• Video: The Way We Think About Charity is Dead Wrong

Requires an Android smartphone

By now you know that what gets the most attention is text with image, like those great quotes you've been seeing around the internet. Tweegram is an Android app that lets you put one of these together and share it in a snap.

You download the app to your phone and then put together their style (picture, text style) with your words and then send it off to Instagram, FB, or Twitter. Their page also says you can share it other places, and I would hope that includes Pinterest.

Tweegram is getting pretty good ratings. What would be a nice improvement is being able to upload your own pictures of your nonprofit events or programs.

Requires an Instagram Account, Zip file open utility (standard on Windows)

If you're already a fan of Instagram, you may have already thought about how nice it would be if you could get your hands on the photos you've uploaded without having to first post them somewhere and then copy or download them from the post. Downgram is your answer.

All you have to do here, is go to their page, log in to your Instagram account, and select the photos you want to download. Downgram packages them into a zip file for you to unzip on your desktop or tablet. You don't have to download pictures one at a time or even set up another account.

Requires a free account

You know Big Data is the newest buzzword, but you may be still trying to figure out what to do with the data you've already got. Maybe you've loaded it into a spreadsheet, but you aren't sure you're getting the most out of it. Here to help is Statwing.

You log into your Statwing account, upload your data in the form of a spreadsheet or .csv file (comma separated values - most data tools like FileMaker Pro have an export feature that does this), and Statwing analyzes the data and provide different ways of looking at it, including statistically significant relationships. If you're new to statistics and analyzing data, Statwing may be a good place to start learning how to look for patterns and conclusions. There's a demo on the front page that deals with statistics from the Titanic disaster.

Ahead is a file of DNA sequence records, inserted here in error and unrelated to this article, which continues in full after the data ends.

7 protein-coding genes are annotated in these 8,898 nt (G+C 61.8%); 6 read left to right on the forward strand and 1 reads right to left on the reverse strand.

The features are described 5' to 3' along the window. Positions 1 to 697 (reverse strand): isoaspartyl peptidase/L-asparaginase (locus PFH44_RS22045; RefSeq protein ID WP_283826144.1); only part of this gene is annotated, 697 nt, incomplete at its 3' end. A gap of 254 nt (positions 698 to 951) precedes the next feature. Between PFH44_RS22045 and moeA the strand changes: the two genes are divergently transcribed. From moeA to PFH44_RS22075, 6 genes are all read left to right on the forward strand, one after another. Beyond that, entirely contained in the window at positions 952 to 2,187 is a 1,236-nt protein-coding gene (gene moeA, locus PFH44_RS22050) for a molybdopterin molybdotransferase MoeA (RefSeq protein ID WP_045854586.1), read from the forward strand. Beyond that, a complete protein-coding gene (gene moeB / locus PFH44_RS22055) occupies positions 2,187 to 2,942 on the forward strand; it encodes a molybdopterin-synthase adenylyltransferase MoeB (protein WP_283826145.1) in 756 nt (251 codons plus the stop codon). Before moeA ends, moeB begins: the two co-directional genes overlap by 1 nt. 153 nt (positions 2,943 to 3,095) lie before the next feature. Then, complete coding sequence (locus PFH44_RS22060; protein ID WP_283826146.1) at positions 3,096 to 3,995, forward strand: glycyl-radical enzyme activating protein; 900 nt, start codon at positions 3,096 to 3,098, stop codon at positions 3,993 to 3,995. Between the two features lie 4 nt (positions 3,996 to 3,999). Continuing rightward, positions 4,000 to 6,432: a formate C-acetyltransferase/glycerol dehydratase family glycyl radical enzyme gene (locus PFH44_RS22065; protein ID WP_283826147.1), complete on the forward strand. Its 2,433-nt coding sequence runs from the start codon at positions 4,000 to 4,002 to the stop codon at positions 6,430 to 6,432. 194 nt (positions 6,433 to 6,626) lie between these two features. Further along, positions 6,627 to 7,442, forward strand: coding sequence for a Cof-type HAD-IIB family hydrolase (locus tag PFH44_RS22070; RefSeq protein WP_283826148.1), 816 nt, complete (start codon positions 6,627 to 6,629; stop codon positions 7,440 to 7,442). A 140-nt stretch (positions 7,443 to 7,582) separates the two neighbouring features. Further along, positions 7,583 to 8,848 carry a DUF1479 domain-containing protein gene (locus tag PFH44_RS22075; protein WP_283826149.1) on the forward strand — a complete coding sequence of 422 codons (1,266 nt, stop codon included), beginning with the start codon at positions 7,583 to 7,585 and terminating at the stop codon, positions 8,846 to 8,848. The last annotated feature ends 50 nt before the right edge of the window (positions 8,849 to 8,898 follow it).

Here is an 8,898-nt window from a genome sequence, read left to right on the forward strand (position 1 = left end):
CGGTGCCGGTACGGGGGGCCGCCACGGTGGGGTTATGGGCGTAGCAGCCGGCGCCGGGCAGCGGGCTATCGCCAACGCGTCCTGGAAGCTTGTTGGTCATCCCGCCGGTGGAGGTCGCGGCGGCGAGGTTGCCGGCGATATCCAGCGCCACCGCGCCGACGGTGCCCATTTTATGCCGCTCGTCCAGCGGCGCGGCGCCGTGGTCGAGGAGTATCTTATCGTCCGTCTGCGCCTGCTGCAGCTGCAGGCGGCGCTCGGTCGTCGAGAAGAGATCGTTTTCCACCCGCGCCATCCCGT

Pinterest Analytics

Although I have a Pinterest account, I use it for self-gratification rather than social media outreach, so I haven't been avidly following the new development of Pinterest offering analytics. But if your small nonprofit has a Pinterest page, their analytics should interest you, helping you define your social communications strategy and tactics. Here's Mashable's take on it: Pinterest Analytics.

Dan Pallotta - TED Talks

Do you think your small nonprofit gets more points from potential funders and donors for how little you spend instead of what you accomplish? If so, then Dan Pallotta agrees with you and thinks it should stop:

Wednesday, March 6, 2013

Social Communication and Barriers to Using It

I don't know that I've mentioned it here, but I serve as a volunteer on the Santa Cruz County Emergency Medical Care Commission, which advises our County Supervisors on emergency healthcare issues. I got interested in this area when my late husband was going through a lot of hospital visits, some of which involved ambulances and helicopters. I've continued to volunteer (as the consumer representative), because the Commission has done so much valuable work and I love being part of that.

Over the last couple of years, I have worked to make a case for enlarging knowledge and use of social communications, particularly with respect to public education and information. So, I keep an eye out for news items and discussions that relate to using social communications to further good health care. Here's one I found a couple of days ago about a doctor's idea for follow-up and how well-intentioned curbs on social communication could hurt that idea.

Healthloop: How Medical Liability Slows Down Health Care from National Journal on 

Are there barriers in your use of social communications in furthering the mission of your small nonprofit?